I will post a few photos of my own once I get it back and can get to wrapping the guides which are Titanium Torzite btw. My concept diagram was further refined working with their shop. 

 

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Edited by flyangler

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6 hours ago, JEFFSOD said:

 

I am a big fan of their rods and especially the grips. Good choice.

i have never cast spey so the Meiser name was new to me. I know they do SH rods as well but never crossed paths with the name. I did not know they did just handles on your blanks until I called Bob and spoke to him.

 

At $135 shipped, it is quite a relative value. The Syncork rings I originally ordered came out to $71 shipped, just for the rings. Add in labor and learning curve (I have glued up Syncork but never turned it) and it was not a difficult decision. I supplied the ALPS seat and the colored rings and they did the rest. 

 

My only regret is that I did not weight the lower section of the blank before I shipped it. Some concern has been voiced that their use of dark burl and rubberized rings might lead to more weight than with Syncork. Given the grips are in the fulcrum of the cast and the rod will be underarm for retrieve, I am not sure this is as big a concern as it might be if the weight was further up the blank. 

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Flyanglet I can’t remember sending you a Mark I blank.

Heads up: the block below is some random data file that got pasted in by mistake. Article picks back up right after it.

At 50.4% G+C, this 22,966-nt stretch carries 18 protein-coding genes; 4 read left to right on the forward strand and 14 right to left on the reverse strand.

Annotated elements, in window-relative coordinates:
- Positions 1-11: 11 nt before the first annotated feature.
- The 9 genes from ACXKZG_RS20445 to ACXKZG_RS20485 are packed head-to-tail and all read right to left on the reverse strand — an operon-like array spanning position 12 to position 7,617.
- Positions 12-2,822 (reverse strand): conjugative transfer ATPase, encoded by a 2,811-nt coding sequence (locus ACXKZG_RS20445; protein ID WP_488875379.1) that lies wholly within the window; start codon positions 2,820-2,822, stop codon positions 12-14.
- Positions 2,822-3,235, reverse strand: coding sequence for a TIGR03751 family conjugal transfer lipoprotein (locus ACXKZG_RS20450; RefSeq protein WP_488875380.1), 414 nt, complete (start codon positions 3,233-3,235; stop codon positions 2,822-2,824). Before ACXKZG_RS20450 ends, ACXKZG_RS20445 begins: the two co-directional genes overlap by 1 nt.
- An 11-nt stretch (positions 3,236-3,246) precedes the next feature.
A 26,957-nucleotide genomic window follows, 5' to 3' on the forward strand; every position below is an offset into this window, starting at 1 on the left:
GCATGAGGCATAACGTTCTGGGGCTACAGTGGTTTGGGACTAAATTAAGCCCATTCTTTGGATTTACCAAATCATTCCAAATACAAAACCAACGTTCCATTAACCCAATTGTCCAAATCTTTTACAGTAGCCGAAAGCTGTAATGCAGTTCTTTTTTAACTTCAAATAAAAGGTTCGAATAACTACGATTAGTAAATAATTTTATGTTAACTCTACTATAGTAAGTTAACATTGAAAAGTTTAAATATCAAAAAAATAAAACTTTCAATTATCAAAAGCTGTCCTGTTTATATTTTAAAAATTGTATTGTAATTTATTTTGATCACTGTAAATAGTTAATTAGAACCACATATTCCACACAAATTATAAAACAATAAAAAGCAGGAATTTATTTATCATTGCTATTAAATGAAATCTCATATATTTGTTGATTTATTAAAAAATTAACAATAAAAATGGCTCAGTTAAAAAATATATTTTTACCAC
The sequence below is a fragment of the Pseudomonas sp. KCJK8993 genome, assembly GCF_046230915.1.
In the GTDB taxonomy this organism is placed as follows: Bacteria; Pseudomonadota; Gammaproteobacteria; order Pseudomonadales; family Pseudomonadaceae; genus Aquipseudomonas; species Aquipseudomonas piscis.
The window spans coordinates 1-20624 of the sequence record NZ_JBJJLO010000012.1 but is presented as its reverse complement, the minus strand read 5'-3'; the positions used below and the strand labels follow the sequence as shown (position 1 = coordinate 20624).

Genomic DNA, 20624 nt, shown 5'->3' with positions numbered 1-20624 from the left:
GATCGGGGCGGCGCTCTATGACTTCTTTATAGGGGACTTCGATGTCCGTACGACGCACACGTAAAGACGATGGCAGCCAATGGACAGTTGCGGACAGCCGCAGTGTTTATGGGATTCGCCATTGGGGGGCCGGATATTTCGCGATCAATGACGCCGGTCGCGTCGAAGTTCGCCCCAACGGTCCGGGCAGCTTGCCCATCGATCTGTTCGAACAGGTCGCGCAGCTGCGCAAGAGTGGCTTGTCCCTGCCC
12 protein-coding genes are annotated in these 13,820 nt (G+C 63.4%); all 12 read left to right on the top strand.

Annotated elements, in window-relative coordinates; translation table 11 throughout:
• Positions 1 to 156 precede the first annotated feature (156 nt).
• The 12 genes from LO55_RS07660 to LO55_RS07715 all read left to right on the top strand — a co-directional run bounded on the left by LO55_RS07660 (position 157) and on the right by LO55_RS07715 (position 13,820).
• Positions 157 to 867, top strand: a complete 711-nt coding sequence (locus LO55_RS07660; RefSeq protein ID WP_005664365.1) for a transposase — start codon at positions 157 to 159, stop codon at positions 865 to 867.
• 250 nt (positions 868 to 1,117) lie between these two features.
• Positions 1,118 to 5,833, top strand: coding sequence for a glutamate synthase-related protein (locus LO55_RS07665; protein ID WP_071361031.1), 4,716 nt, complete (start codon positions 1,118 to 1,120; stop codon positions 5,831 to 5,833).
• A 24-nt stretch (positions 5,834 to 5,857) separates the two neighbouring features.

It was interesting reading your post about getting  grips made to your spec.

My experience has been that other builders will not agree to turn a handle to another’s builders specification.. This is frustrating when mostly they have zero experience in casting and fishing a surf two hander. Slim handles , spey length handles top and bottom and scroll  roll shaped handles are not good designs period for the majority of the guys I know out there fishing the surf.

1.5 diameter corks are no problem to turn to 31 to 32 mm diameter .

I can understand why you did not attempt to turn syncork. It needs more consideration than natural cork. I have decided not to use it on my own rods.

As a grip it feels good and is not slippery and compared to high quality cork it is very low cost.. The extra labour time needed offsets some of the low cost advantages. Chris really likes his. If you do decide to have a go then a practice on an old piece of blank is a good idea.

 

If you had gone for natural and some rubberised and top grade the material alone would have set you back  around $200 plus the cost of having to reject a percentage of even top grade corks.

Burl is heavier than natural but you may prefer the better static balance .

The price you paid for your custom handle is more than reasonable.

Take your time with the rest of the build and you will get a great outcome.

Many guys rush it and spoil it.

Dont forget the finished photos. 
 

Mike.